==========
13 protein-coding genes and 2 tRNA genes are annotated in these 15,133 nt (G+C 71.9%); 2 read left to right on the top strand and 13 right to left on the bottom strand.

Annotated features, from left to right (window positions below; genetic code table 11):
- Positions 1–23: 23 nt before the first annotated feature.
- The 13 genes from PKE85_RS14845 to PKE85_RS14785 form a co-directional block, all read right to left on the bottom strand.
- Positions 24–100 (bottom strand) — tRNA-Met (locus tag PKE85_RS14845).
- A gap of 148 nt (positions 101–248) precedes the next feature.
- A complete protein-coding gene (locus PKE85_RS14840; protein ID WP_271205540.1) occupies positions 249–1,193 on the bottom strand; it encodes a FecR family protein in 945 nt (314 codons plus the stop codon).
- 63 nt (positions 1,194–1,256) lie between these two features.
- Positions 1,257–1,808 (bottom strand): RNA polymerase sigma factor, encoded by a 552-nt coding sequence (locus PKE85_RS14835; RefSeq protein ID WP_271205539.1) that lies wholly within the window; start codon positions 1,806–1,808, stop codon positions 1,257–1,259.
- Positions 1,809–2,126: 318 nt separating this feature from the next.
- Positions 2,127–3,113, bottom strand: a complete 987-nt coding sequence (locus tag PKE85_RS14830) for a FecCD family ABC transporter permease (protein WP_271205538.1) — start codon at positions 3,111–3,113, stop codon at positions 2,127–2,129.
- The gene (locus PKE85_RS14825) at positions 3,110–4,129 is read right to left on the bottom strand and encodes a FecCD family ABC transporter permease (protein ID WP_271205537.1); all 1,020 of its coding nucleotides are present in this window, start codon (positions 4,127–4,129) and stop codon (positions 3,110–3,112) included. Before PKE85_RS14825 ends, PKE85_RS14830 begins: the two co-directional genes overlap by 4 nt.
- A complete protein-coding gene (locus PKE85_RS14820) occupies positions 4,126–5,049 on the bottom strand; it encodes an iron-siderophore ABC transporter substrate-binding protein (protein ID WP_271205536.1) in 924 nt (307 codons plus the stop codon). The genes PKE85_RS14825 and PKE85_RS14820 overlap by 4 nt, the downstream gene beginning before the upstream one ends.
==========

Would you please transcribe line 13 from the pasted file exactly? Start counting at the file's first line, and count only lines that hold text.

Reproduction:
- A complete protein-coding gene (locus PKE85_RS14820) occupies positions 4,126–5,049 on the bottom strand; it encodes an iron-siderophore ABC transporter substrate-binding protein (protein ID WP_271205536.1) in 924 nt (307 codons plus the stop codon). The genes PKE85_RS14825 and PKE85_RS14820 overlap by 4 nt, the downstream gene beginning before the upstream one ends.